In March 2019 storm water released 135 tonnes of rubbish from a landfill on the west coast of NZ, spreading it across a 64km area of otherwise natural beauty. It was touch-and-go on declaring it a national disaster but in the end it wasn't, and it fell to volunteers to clean up the surface evidence of the spill, at least what hadn't made it down the fox river and out to sea.

Quite a bit more of that kind of thing expected with the increase in extreme weather events from climate change. In Westland alone there are another 12 at-risk old landfill sites. It's estimated that the cost of preventing further spills from the one already-open landfill alone is ~2.3M. In an economically depressed region like Westland it won't be funded, and they're far from the only region in NZ that's facing this problem. Just the first to have experienced a spill event.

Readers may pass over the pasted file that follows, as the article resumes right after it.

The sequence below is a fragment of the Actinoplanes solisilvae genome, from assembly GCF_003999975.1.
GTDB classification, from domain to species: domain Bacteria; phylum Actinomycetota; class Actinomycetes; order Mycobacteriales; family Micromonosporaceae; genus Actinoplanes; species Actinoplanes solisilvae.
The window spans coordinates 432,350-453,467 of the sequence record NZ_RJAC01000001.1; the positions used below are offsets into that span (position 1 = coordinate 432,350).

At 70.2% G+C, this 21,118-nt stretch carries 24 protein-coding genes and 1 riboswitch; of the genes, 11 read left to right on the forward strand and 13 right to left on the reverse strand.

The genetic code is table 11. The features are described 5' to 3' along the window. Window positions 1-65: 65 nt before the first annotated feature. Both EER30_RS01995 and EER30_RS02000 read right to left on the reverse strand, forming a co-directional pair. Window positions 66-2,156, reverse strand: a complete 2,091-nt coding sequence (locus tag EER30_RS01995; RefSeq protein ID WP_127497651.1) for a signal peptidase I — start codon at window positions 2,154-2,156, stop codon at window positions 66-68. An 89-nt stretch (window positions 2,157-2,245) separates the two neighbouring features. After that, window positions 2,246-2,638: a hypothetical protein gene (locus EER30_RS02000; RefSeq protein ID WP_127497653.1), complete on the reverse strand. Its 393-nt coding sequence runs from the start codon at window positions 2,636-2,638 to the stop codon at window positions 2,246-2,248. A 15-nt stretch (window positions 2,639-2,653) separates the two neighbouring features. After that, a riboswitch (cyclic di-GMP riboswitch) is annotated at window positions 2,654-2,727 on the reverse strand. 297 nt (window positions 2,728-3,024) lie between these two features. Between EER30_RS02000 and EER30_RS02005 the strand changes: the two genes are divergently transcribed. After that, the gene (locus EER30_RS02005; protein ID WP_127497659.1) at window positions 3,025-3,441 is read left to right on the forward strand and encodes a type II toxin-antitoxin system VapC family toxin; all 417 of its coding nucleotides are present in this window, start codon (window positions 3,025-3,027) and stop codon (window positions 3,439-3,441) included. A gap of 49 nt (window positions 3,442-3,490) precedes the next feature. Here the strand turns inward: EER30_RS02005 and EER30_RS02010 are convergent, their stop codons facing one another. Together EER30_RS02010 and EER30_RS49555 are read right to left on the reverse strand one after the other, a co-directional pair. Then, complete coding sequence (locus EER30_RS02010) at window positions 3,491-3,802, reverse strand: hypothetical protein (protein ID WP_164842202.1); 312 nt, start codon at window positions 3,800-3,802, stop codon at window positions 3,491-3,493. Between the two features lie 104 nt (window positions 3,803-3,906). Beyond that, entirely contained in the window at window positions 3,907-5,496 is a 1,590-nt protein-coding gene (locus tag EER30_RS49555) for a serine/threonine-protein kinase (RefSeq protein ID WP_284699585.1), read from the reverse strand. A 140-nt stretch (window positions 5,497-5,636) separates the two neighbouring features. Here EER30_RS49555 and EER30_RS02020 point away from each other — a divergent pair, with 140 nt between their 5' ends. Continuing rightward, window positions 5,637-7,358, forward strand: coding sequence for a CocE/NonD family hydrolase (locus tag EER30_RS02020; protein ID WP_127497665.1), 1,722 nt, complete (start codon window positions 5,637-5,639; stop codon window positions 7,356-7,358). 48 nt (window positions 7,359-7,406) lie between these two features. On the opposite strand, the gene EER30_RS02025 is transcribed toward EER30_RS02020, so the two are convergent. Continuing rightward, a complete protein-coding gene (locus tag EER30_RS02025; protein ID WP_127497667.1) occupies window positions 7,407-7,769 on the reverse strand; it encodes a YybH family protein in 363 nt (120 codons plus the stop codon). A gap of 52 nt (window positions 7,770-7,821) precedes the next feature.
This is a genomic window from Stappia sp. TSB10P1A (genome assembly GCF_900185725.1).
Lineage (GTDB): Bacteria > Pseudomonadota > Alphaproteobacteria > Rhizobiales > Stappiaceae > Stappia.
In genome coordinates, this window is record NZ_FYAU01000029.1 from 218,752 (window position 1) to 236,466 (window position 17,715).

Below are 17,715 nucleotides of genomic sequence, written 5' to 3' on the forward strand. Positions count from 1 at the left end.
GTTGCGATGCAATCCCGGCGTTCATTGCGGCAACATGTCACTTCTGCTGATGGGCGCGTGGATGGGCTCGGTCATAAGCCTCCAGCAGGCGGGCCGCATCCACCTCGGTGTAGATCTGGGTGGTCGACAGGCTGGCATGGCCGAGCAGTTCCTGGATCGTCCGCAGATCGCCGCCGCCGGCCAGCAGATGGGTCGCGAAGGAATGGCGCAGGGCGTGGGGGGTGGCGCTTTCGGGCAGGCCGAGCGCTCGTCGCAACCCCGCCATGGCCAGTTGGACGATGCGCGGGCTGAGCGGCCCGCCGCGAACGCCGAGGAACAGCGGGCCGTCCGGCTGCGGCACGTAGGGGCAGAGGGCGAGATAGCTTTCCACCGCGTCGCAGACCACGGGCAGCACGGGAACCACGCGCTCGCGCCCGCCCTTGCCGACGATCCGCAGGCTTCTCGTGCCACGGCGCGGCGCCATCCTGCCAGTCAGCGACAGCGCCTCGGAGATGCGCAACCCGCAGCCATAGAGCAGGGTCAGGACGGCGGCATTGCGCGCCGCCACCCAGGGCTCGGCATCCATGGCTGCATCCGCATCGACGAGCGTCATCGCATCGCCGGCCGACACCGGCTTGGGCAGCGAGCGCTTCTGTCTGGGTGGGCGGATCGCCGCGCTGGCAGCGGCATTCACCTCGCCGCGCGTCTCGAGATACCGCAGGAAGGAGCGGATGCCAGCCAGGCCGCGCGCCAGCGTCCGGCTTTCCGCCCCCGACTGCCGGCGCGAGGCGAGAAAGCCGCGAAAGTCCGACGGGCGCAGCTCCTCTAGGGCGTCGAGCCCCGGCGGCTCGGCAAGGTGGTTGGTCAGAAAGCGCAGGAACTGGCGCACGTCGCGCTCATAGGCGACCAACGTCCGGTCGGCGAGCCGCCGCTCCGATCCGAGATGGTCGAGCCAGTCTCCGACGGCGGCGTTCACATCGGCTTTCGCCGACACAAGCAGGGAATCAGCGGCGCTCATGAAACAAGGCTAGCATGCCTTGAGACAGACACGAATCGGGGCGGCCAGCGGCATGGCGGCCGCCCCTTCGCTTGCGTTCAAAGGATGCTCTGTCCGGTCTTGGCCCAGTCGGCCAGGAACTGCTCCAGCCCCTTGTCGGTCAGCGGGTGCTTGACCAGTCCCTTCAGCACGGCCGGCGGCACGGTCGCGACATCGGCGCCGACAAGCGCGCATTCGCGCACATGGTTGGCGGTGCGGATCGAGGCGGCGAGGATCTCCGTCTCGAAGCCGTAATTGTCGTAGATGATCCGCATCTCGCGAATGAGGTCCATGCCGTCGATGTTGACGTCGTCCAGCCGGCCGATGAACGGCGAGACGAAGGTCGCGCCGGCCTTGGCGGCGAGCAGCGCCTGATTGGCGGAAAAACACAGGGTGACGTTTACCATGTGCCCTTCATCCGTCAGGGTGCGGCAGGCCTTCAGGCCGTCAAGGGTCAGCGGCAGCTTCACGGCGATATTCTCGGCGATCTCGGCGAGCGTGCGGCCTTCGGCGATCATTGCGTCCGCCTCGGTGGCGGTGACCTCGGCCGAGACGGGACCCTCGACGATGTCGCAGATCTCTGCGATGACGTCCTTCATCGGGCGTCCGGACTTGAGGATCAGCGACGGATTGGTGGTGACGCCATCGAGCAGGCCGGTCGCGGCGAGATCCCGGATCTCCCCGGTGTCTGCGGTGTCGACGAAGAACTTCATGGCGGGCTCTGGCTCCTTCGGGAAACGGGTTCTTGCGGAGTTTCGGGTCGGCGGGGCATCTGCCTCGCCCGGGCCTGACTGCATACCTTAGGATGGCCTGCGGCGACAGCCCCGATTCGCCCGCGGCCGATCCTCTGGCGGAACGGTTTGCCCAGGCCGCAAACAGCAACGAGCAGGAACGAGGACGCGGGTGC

I think cleaning up old sites should be prioritized; this is kind of the same commons maintenance as decommissioning old nuclear reactors.

Unfortunately the purely-for-profit structure of these long-term ventures can mean that there is no money to cover the cleanup if things go really wrong, depending on who owns the site. I think you need to look at some sort of cleanup fund in escrow as a precondition for building sites like this, which should incentivize improvements in safety measures too.

For sure, I’ve argued for an equivalent of the superfund for NZ previously, and to bring it to bear on site remediations such as this. It’s not a perfect model, but heck it’s better than doing things ad-hoc and asking for point funding, turning things that should have been foreseen and managed over the long term into unpleasant sudden surprises.

Absolutely. This is one of the big problems with recycling as currently implemented in the US; it’s based on shipping our waste to countries with much worse waste-handling practices.

Not just recycling but rubbish too, often disguised as recycling.

I agree and my views have been influenced by this post I found on HN bit more than a year ago https://medium.com/@robertwiblin/what-you-think-about-landfi...

For reference this was the discussion that happened around it on HN then https://news.ycombinator.com/item?id=20433851

> It sequesters carbon, isn't too terrible for the environment (it just sits there in the ground), and it's not like we're going to run out of landfill space any time soon[1].